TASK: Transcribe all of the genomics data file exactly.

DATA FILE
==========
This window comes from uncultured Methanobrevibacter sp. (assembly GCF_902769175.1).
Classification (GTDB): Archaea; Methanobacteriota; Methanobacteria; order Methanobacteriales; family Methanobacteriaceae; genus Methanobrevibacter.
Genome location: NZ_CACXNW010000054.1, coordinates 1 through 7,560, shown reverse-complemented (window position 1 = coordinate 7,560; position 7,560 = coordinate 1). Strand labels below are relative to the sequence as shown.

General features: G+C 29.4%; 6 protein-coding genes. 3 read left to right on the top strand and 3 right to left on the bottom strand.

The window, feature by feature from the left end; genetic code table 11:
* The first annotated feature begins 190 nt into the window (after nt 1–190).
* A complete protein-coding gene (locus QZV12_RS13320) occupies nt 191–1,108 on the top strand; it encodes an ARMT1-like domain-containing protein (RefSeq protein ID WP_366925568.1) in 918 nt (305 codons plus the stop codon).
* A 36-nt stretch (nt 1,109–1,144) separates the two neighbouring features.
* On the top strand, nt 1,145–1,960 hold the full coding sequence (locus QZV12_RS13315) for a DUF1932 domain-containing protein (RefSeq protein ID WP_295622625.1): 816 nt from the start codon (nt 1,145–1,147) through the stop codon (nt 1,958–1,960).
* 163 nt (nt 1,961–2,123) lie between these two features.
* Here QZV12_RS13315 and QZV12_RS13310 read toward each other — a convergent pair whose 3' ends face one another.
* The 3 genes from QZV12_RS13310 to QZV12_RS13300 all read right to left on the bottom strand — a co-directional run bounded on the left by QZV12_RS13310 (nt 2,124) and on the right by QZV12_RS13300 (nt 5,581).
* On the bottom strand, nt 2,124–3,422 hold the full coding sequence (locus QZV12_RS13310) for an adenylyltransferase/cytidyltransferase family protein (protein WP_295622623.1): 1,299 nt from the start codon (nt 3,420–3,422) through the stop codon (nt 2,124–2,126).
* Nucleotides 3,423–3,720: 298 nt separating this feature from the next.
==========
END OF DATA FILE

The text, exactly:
This window comes from uncultured Methanobrevibacter sp. (assembly GCF_902769175.1).
Classification (GTDB): Archaea; Methanobacteriota; Methanobacteria; order Methanobacteriales; family Methanobacteriaceae; genus Methanobrevibacter.
Genome location: NZ_CACXNW010000054.1, coordinates 1 through 7,560, shown reverse-complemented (window position 1 = coordinate 7,560; position 7,560 = coordinate 1). Strand labels below are relative to the sequence as shown.

General features: G+C 29.4%; 6 protein-coding genes. 3 read left to right on the top strand and 3 right to left on the bottom strand.

The window, feature by feature from the left end; genetic code table 11:
* The first annotated feature begins 190 nt into the window (after nt 1–190).
* A complete protein-coding gene (locus QZV12_RS13320) occupies nt 191–1,108 on the top strand; it encodes an ARMT1-like domain-containing protein (RefSeq protein ID WP_366925568.1) in 918 nt (305 codons plus the stop codon).
* A 36-nt stretch (nt 1,109–1,144) separates the two neighbouring features.
* On the top strand, nt 1,145–1,960 hold the full coding sequence (locus QZV12_RS13315) for a DUF1932 domain-containing protein (RefSeq protein ID WP_295622625.1): 816 nt from the start codon (nt 1,145–1,147) through the stop codon (nt 1,958–1,960).
* 163 nt (nt 1,961–2,123) lie between these two features.
* Here QZV12_RS13315 and QZV12_RS13310 read toward each other — a convergent pair whose 3' ends face one another.
* The 3 genes from QZV12_RS13310 to QZV12_RS13300 all read right to left on the bottom strand — a co-directional run bounded on the left by QZV12_RS13310 (nt 2,124) and on the right by QZV12_RS13300 (nt 5,581).
* On the bottom strand, nt 2,124–3,422 hold the full coding sequence (locus QZV12_RS13310) for an adenylyltransferase/cytidyltransferase family protein (protein WP_295622623.1): 1,299 nt from the start codon (nt 3,420–3,422) through the stop codon (nt 2,124–2,126).
* Nucleotides 3,423–3,720: 298 nt separating this feature from the next.